Shayna Stewart, Spanish and English Instructor

Museum Culture Series: Bogatá, Colombia

Freestyle believes that speaking, reading, writing, and listening comprise the most essential skills needed to truly acquire a language. However, we also believe in a 5th skill: Culture. Culture is crucial to acquiring a language and being able to use it as it is actually spoken in the world.

The next museum on our Museum Series tour takes us to a place that has quite literally put gold in everything they do. The Gold Museum or el Museo del Oro, located in Colombia’s Andean capital, Bogotá, boasts the largest collection of pre-hispanic gold artifacts in the WORLD.
On a tour through the museum, visitors will learn how gold was – and still is to many indigenous cultures – linked to the sun. It was seen as one of the highest expressions of religious and political power. If you're looking to be truly dazzled, don't miss the Gold Room exhibition hall, where over 12,000 golden objects are displayed in low-light conditions that make them appear to sparkle and shine.

One of the most impressive pieces has led to the creation of a myth that has surpassed time. Many of us have heard the story of El Dorado, the fabled land in South America that was said to actually be made of gold. After hearing rumor after rumor of gold spoils so abundant, Spaniards of the 16th century launched an assault to find this gold-laden city. Modern history tells us that El Dorado didn’t exist, but the story does have some grains of truth in it.
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It’s believed that once a year a chief from the Muisca people would completely cover himself in gold adornments – including gold dust – from head to toe. He would then ride a golden raft into Laguna Guatavita and throw in offerings of metal sculptures and other precious stones. The story of this ceremony spread far and wide and became the epicenter of this legendary fable. El Dorado, or ‘the golden one’,  is said to be a reference to this chieftain and to this ritual. Even though there was no city of pure gold, the real golden raft can be found on display at el Museo del Oro.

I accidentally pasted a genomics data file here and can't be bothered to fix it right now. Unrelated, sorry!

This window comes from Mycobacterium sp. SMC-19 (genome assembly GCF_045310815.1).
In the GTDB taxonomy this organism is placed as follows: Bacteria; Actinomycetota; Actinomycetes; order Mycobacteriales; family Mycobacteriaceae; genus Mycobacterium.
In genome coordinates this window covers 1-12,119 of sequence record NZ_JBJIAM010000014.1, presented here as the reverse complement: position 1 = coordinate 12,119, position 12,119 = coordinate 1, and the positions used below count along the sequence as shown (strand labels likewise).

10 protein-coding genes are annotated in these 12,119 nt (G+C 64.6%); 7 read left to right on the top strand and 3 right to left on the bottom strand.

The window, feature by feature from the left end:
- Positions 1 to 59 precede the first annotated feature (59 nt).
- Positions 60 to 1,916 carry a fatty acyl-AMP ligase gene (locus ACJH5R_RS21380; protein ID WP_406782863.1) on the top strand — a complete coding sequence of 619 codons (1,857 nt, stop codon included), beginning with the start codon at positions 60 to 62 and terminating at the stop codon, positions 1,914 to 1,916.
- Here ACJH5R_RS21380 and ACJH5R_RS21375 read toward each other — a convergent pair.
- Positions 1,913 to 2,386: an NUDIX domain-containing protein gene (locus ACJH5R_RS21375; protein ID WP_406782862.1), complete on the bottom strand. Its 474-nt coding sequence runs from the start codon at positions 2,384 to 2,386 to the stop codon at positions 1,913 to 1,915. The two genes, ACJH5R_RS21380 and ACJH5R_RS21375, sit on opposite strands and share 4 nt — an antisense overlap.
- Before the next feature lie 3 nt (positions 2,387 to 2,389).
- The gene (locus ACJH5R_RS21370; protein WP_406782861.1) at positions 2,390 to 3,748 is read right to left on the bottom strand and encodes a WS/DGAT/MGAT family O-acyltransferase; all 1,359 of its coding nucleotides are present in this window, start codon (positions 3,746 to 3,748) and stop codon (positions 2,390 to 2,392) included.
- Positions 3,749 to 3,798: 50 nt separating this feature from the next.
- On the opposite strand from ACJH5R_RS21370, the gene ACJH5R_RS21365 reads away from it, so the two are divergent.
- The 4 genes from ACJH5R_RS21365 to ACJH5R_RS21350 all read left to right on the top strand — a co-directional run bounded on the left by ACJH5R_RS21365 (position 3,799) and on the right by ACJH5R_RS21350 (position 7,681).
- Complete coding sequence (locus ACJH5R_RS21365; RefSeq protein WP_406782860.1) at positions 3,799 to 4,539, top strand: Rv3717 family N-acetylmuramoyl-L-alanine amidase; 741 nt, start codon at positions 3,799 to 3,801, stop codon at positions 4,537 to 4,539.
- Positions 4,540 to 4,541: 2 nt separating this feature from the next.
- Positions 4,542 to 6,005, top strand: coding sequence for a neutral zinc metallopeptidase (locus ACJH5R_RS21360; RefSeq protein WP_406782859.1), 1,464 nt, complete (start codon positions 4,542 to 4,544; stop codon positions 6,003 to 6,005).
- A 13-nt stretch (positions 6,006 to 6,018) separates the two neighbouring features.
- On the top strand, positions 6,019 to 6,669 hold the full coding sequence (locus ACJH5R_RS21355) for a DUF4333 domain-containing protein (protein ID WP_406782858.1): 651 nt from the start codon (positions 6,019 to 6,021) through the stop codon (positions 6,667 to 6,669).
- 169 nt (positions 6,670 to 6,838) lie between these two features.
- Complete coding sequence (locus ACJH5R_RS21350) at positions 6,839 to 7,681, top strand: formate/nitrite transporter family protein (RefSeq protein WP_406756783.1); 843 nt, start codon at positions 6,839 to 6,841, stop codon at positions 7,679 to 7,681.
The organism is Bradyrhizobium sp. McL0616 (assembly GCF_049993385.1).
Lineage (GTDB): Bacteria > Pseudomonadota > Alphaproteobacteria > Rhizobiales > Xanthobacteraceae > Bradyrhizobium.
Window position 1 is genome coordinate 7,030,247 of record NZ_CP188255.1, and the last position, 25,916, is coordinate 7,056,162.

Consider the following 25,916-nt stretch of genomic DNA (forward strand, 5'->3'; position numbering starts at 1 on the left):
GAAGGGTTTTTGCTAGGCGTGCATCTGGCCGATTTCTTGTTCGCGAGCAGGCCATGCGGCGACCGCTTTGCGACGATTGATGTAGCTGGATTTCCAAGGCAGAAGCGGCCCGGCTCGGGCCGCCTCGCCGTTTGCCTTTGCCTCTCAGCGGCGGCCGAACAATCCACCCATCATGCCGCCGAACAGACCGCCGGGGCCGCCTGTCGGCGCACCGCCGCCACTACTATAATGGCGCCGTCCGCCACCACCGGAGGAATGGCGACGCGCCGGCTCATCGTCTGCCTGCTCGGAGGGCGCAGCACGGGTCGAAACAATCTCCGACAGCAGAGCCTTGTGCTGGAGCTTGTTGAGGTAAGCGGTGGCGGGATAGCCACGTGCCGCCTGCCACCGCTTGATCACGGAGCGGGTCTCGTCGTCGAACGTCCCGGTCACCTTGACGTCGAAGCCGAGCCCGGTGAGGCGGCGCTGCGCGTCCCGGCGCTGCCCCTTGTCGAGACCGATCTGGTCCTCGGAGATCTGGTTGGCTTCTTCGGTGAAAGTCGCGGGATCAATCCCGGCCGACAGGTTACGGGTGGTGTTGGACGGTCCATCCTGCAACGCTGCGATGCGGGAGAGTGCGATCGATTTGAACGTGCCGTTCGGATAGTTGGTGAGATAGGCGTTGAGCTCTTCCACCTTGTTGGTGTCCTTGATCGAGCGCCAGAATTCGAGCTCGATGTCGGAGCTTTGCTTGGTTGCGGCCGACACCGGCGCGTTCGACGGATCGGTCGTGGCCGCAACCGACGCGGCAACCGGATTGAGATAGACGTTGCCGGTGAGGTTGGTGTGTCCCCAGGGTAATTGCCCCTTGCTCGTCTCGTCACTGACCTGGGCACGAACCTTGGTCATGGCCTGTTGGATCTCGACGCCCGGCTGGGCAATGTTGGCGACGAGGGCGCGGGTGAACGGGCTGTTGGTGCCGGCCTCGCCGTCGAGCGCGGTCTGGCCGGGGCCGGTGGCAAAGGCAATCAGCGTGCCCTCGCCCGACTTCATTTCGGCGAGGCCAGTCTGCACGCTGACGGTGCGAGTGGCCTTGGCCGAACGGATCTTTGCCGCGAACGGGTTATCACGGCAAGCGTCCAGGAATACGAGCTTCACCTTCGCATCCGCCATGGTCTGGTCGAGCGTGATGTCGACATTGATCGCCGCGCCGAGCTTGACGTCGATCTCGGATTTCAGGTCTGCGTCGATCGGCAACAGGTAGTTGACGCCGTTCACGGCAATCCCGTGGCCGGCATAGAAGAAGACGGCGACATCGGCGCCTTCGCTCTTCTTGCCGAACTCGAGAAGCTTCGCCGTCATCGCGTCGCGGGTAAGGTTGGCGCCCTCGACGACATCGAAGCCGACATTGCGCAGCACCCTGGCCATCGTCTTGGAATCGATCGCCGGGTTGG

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Not only does the Gold Museum exhibit an impressive collection of gold artifacts, but it also showcases pieces made from other metals such as copper, silver, and platinum. These diverse materials highlight the remarkable metallurgical expertise of many indigenous groups, dating back as far as 1500 years before the Spanish invaded the Americas. With the right perspective and a keen interest in history, visiting el Museo del Oro becomes an unforgettable experience and one of the most fascinating places to visit in Colombia.

Un poquito de español

While the museum is fully bilingual, here are some useful phrases to help you make the most of your visit and fully immerse yourself in the experience:

¿Cuánto es la entrada? = How much is the entrance fee?
Me gustaría una entrada, por favor.
= I would like a ticket please.
¿Aceptan pago con tarjeta? = Do you all accept payment by card?
To keep practicing the fifth skill, stay tuned for the next installment of our Culture Series: Museums, where we keep exploring Latin America’s must-see museums. Want free resources to learn more Spanish? Click here. 
About the Author: Shayna Stewart

Shayna started her journey abroad living in the Caribbean where she began to learn Spanish to communicate with the multilingual community that surrounded her. From there, she traveled further South through Central and South America, not stopping until she reached Buenos Aires, Argentina where she received her CELTA certification. Already holding a B.A. in Anthropology from Oregon State University, her English teaching certificate allowed her to not only pick up pieces of all the places she visited, but now she could offer something useful to those she met along the way.

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